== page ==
Saudi Arabia is looking toward a post-oil future by sinking some US$500 billion into a massive, ultra-futuristic megacity project it calls Neom (or Neo-Mostaqbal; new future). Saudi Crown Prince Mohhamed bin Salman announced the giant project on Tuesday, a brand new city on the intersection of three countries, where “there is no room for old thinking.”
This bold new vision comes with a startling and unequivocal message from Saudi Arabia’s next king to its ultra-conservative Wahhabi clerics: “We are returning to what we were before, a country of moderate Islam that is open to all religions and to the world. We will not waste 30 years of our lives, wasting time dealing with extremist ideas. We will destroy them today.”
Neom represents a radical shift in thinking. This giant city will be built to straddle the borders of Saudi Arabia, Jordan and Egypt, with a total area around 26,500 square kilometres on the East side of the Gulf of Aqaba. The current project map, mind you, shows an area entirely within the Saudi Arabian border. For it to straddle borders, it’ll need to include both sides of the gulf – and it’s worth noting that Israel owns a tiny slice of that waterfront too, home to the resort town and sea port of Eilat.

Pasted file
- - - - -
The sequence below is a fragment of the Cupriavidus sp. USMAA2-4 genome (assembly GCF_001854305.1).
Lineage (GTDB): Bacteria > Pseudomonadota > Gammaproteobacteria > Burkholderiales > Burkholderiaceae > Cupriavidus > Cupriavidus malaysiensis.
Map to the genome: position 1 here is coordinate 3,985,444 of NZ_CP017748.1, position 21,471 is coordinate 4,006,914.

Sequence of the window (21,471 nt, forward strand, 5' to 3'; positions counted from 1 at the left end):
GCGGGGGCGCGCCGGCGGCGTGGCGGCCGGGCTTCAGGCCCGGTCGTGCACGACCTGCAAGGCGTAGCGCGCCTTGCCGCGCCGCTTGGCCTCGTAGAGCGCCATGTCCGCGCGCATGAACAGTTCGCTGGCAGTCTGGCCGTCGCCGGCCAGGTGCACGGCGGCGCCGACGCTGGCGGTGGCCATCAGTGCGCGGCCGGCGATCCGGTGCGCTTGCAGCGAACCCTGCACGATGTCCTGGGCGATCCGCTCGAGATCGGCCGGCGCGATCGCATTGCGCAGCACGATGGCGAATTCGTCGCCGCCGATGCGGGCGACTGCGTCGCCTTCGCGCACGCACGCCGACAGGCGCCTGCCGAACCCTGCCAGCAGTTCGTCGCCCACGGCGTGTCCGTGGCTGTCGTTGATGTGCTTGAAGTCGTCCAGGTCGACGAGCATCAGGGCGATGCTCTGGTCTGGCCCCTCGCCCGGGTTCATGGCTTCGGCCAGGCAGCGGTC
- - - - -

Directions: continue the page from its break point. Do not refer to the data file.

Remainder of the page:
The Neom area is currently almost entirely barren desert, although some 10 degrees cooler than the average Gulf state city, with 460 kilometres of Red Sea coastline (if both sides of the gulf are counted), numerous islands, and a 2500-metre tall mountain range for scenic charm. An airport built here would be less than 8 hours flight for some 70 percent of the world’s population.